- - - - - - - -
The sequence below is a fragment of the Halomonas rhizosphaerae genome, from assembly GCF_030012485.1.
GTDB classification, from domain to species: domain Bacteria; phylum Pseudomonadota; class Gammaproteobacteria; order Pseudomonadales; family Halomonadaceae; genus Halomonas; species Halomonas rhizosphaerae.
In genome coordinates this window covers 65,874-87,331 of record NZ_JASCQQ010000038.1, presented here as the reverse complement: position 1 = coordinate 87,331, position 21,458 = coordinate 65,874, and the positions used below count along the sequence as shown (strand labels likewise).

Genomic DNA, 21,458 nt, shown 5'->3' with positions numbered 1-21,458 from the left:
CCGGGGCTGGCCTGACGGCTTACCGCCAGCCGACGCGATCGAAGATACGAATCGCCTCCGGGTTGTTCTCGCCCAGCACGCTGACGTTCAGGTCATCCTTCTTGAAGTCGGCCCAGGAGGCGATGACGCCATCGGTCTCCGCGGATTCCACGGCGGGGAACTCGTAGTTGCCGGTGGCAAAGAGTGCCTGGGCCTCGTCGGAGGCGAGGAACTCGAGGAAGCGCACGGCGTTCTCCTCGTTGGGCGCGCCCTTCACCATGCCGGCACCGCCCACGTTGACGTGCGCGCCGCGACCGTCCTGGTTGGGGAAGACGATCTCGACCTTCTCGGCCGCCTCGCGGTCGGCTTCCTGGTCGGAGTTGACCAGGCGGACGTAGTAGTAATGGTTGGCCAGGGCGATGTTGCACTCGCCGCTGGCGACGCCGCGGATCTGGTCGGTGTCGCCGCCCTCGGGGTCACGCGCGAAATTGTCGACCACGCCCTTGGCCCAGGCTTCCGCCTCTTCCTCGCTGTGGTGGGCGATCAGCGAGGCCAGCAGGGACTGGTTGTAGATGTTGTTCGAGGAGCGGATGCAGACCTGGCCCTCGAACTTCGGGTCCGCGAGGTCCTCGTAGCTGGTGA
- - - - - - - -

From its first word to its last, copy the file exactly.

The sequence below is a fragment of the Halomonas rhizosphaerae genome, from assembly GCF_030012485.1.
GTDB classification, from domain to species: domain Bacteria; phylum Pseudomonadota; class Gammaproteobacteria; order Pseudomonadales; family Halomonadaceae; genus Halomonas; species Halomonas rhizosphaerae.
In genome coordinates this window covers 65,874-87,331 of record NZ_JASCQQ010000038.1, presented here as the reverse complement: position 1 = coordinate 87,331, position 21,458 = coordinate 65,874, and the positions used below count along the sequence as shown (strand labels likewise).

Genomic DNA, 21,458 nt, shown 5'->3' with positions numbered 1-21,458 from the left:
CCGGGGCTGGCCTGACGGCTTACCGCCAGCCGACGCGATCGAAGATACGAATCGCCTCCGGGTTGTTCTCGCCCAGCACGCTGACGTTCAGGTCATCCTTCTTGAAGTCGGCCCAGGAGGCGATGACGCCATCGGTCTCCGCGGATTCCACGGCGGGGAACTCGTAGTTGCCGGTGGCAAAGAGTGCCTGGGCCTCGTCGGAGGCGAGGAACTCGAGGAAGCGCACGGCGTTCTCCTCGTTGGGCGCGCCCTTCACCATGCCGGCACCGCCCACGTTGACGTGCGCGCCGCGACCGTCCTGGTTGGGGAAGACGATCTCGACCTTCTCGGCCGCCTCGCGGTCGGCTTCCTGGTCGGAGTTGACCAGGCGGACGTAGTAGTAATGGTTGGCCAGGGCGATGTTGCACTCGCCGCTGGCGACGCCGCGGATCTGGTCGGTGTCGCCGCCCTCGGGGTCACGCGCGAAATTGTCGACCACGCCCTTGGCCCAGGCTTCCGCCTCTTCCTCGCTGTGGTGGGCGATCAGCGAGGCCAGCAGGGACTGGTTGTAGATGTTGTTCGAGGAGCGGATGCAGACCTGGCCCTCGAACTTCGGGTCCGCGAGGTCCTCGTAGCTGGTGA